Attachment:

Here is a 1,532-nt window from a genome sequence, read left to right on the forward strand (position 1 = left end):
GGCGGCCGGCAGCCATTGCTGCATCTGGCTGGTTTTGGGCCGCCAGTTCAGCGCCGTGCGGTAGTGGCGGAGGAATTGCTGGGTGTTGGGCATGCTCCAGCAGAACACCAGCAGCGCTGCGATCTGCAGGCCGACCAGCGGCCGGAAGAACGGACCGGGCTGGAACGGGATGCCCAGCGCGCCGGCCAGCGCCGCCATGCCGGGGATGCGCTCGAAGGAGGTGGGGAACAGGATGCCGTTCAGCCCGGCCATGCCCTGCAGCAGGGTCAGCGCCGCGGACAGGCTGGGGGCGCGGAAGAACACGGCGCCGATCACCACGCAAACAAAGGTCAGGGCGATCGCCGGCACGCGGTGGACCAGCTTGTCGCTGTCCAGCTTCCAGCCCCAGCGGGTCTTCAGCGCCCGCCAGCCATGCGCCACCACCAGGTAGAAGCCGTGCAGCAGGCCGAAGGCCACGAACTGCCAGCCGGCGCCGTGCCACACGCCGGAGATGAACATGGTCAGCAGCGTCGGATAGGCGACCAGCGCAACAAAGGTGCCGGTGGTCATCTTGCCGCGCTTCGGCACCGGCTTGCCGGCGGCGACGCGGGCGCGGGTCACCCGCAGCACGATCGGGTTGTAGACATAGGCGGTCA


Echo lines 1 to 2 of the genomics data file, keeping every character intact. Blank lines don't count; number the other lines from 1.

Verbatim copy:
Here is a 1,532-nt window from a genome sequence, read left to right on the forward strand (position 1 = left end):
GGCGGCCGGCAGCCATTGCTGCATCTGGCTGGTTTTGGGCCGCCAGTTCAGCGCCGTGCGGTAGTGGCGGAGGAATTGCTGGGTGTTGGGCATGCTCCAGCAGAACACCAGCAGCGCTGCGATCTGCAGGCCGACCAGCGGCCGGAAGAACGGACCGGGCTGGAACGGGATGCCCAGCGCGCCGGCCAGCGCCGCCATGCCGGGGATGCGCTCGAAGGAGGTGGGGAACAGGATGCCGTTCAGCCCGGCCATGCCCTGCAGCAGGGTCAGCGCCGCGGACAGGCTGGGGGCGCGGAAGAACACGGCGCCGATCACCACGCAAACAAAGGTCAGGGCGATCGCCGGCACGCGGTGGACCAGCTTGTCGCTGTCCAGCTTCCAGCCCCAGCGGGTCTTCAGCGCCCGCCAGCCATGCGCCACCACCAGGTAGAAGCCGTGCAGCAGGCCGAAGGCCACGAACTGCCAGCCGGCGCCGTGCCACACGCCGGAGATGAACATGGTCAGCAGCGTCGGATAGGCGACCAGCGCAACAAAGGTGCCGGTGGTCATCTTGCCGCGCTTCGGCACCGGCTTGCCGGCGGCGACGCGGGCGCGGGTCACCCGCAGCACGATCGGGTTGTAGACATAGGCGGTCA